Candid Comment: We Are An Embarrassment To Africans

FIRST, the good news: it is celebration time in Harare. The bad: the rest of the country is not invited to the big party; which is to say it is more of the same — more suffering.

We must celebrate in Harare because the stalemate in the talks between Zanu PF and the MDC has achieved its key objective –– the removal of Thabo Mbeki from the equation. The deadlock had nothing to do with so-called “key” ministries or ministry. For if a foreign facilitator must ultimately assume the presidential or prime ministerial prerogative to appoint a cabinet, he might as well take over as president or prime minister.
Mbeki had to go because he refused to condemn Mugabe, or to cut electricity supplies to Zimbabwe. This is a chorus we have heard since 2003. An opportunity had to be found. All the nitpicking about the structural defects of the power-sharing deal is hypocrisy. It is a figleaf of those looking more at the letter than the spirit of the agreement and pretending that you can get a perfect deal from imperfect mortals.
I doubt that the Lancaster House agreement would have been signed if those involved in the negotiations were given the latitude to be as churlish as they wished towards those trying to help them. Why would Mugabe and Joshua Nkomo sign a deal which reserved 20 seats for whites? Why would they sign a deal which put a 10-year moratorium on land when that had been the prime motivation for the war? Now we are being given the impression that in independent Zimbabwe it is more alien than anything else to be Zanu PF or MDC; that they can’t work together, even if it means sacrificing the nation!
Countrymen, you can take the talks to Sadc, the African Union or the United Nations but you will come back empty-handed as long as it is power — not people — which is at the heart of the dispute. What we will get from this obsession with foreign solutions, to use Chinua Achebe’s quaint expression, “is pregnant and wearing a hat at the same time”. Also beware of too many cooks.
Of late there have been belligerent calls for another election. It is a seductive enough prospect if you are a well-fed politician and you don’t have to worry about where your next meal will come from but a cruel choice if you are a hungry Zimbabwean who was used as pawn before the June 27 election run-off. I predicted then that an election would not resolve our problems. I don’t see what has changed since, unless it is assumed that the party which proposes another election will alone dictate the terms and conditions under which it will be held.
    To me the talks gave this nation the best prospects for a fresh start and national healing. There would have been no reason from now to carry to the next elections the corrosive animosity and foul rancour between the parties. The issue of a new constitution would have been resolved, reasserting the independence of most of our national institutions which have been compromised and corrupted over the years of fratricidal wars between Zanu PF and the MDC.
We have let that opportunity slip through our fingers just to spite Mbeki because he would not play to a popular public gallery; but at what cost to the nation? Once the object of the negotiations shifted from national well-being to the person of the mediator, the issue of cabinet ministries became a moving target. Even in the MDC no one knows which ministry or how many constitute a deal-breaker.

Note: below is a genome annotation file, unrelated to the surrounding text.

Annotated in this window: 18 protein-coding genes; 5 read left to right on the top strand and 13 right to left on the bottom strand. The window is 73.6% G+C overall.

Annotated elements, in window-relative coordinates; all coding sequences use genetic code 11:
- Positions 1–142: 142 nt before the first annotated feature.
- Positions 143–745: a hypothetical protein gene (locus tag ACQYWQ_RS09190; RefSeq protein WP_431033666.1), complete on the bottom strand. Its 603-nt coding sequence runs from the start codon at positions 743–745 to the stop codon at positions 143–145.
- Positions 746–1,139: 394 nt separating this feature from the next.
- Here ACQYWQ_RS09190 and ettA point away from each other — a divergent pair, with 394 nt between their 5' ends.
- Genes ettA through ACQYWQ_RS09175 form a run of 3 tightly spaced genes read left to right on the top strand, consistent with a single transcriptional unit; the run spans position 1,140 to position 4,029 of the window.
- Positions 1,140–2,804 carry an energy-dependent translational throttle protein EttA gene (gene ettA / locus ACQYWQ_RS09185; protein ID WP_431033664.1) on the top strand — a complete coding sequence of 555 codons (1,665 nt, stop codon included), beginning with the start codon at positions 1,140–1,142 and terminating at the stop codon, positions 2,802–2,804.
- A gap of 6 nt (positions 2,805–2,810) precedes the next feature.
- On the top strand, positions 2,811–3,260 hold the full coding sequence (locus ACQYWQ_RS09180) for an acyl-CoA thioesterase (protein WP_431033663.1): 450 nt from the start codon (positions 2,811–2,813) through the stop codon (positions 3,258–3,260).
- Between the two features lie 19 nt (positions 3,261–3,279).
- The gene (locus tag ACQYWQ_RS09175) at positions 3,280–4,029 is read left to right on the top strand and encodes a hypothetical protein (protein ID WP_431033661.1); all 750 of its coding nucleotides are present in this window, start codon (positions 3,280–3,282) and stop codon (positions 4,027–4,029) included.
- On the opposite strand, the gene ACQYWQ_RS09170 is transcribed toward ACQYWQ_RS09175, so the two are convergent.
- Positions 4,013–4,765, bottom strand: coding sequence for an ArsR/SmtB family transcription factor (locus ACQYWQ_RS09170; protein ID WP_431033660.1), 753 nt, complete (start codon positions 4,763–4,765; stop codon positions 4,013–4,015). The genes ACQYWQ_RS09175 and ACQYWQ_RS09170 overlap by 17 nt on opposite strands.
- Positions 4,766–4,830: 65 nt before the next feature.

To the principals, what should have been an onerous responsibility to decide the future of the nation was reduced to what Achebe would call a children’s eye-winking contest. You blink, you lose. Now that the negotiations were taking place in a public park, the media became a decisive factor in the minds of both the negotiators and their principals. What do we tell the media? What do we say to our supporters after this long standoff? That we have given in? That we have surrendered? Would that not be embarrassing? The substance of the negotiations — relieving people’s pain –– was put on the backburner.
The victory against Mbeki is a Pyrrhic one compared to the embarrassment we have become to the African continent and its people all over the world. We have been reduced to a nation of fools whose political leaders can haggle for more than two months over the sharing of cabinet portfolios while their electors are starving to death or are being fed by foreigners. To me both leaders have proved to be heartless hypocrites, feigning infinite compassion for the people when all they think about is how to gain or retain power.
I have no doubt that were it not for fear of the dire ramifications of a political implosion in Zimbabwe, Sadc and the African Union would have abandoned us to our fate long ago. Given the ingratitude and disrespect we have repaid them for their efforts, no one would want to inherit the unenviable task which Mbeki executed with such equanimity. South Africa in particular will for a long time regret the resources it wasted trying to help two selfish men decide what’s best for their country. Could there be a worse failure of leadership?
But the biggest tragedy is our loss of a sense of nationhood. We have become party people. In the words of David Kaulemu, the notion of the state has been replaced in our imagination by party politics.
The “obfuscation of the distinction between the state and the party in the minds of leaders, professionals and indeed of the people of Zimbabwe, has placed us where we are today”, says Kaulemu. “Even opposition parties struggle to imagine truly national and inclusive systems and processes.” It should be a humbling indictment.